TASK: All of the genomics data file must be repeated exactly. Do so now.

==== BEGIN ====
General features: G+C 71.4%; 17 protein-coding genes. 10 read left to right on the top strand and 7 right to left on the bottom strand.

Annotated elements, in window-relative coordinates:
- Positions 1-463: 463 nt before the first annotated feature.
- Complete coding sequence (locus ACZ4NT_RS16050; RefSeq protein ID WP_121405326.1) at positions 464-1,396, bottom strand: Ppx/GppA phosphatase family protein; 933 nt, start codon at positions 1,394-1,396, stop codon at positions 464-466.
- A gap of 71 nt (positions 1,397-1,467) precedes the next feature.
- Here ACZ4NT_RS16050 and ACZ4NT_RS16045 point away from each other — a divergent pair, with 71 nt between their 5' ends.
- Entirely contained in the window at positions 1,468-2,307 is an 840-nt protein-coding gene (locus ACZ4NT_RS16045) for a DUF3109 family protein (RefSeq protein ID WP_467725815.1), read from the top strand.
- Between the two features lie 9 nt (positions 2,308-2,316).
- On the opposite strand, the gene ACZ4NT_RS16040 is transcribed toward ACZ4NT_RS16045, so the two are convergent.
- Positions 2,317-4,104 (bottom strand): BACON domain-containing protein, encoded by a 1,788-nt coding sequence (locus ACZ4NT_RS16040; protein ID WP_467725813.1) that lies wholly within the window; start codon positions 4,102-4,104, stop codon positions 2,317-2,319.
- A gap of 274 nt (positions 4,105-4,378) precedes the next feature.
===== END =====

General features: G+C 71.4%; 17 protein-coding genes. 10 read left to right on the top strand and 7 right to left on the bottom strand.

Annotated elements, in window-relative coordinates:
- Positions 1-463: 463 nt before the first annotated feature.
- Complete coding sequence (locus ACZ4NT_RS16050; RefSeq protein ID WP_121405326.1) at positions 464-1,396, bottom strand: Ppx/GppA phosphatase family protein; 933 nt, start codon at positions 1,394-1,396, stop codon at positions 464-466.
- A gap of 71 nt (positions 1,397-1,467) precedes the next feature.
- Here ACZ4NT_RS16050 and ACZ4NT_RS16045 point away from each other — a divergent pair, with 71 nt between their 5' ends.
- Entirely contained in the window at positions 1,468-2,307 is an 840-nt protein-coding gene (locus ACZ4NT_RS16045) for a DUF3109 family protein (RefSeq protein ID WP_467725815.1), read from the top strand.
- Between the two features lie 9 nt (positions 2,308-2,316).
- On the opposite strand, the gene ACZ4NT_RS16040 is transcribed toward ACZ4NT_RS16045, so the two are convergent.
- Positions 2,317-4,104 (bottom strand): BACON domain-containing protein, encoded by a 1,788-nt coding sequence (locus ACZ4NT_RS16040; protein ID WP_467725813.1) that lies wholly within the window; start codon positions 4,102-4,104, stop codon positions 2,317-2,319.
- A gap of 274 nt (positions 4,105-4,378) precedes the next feature.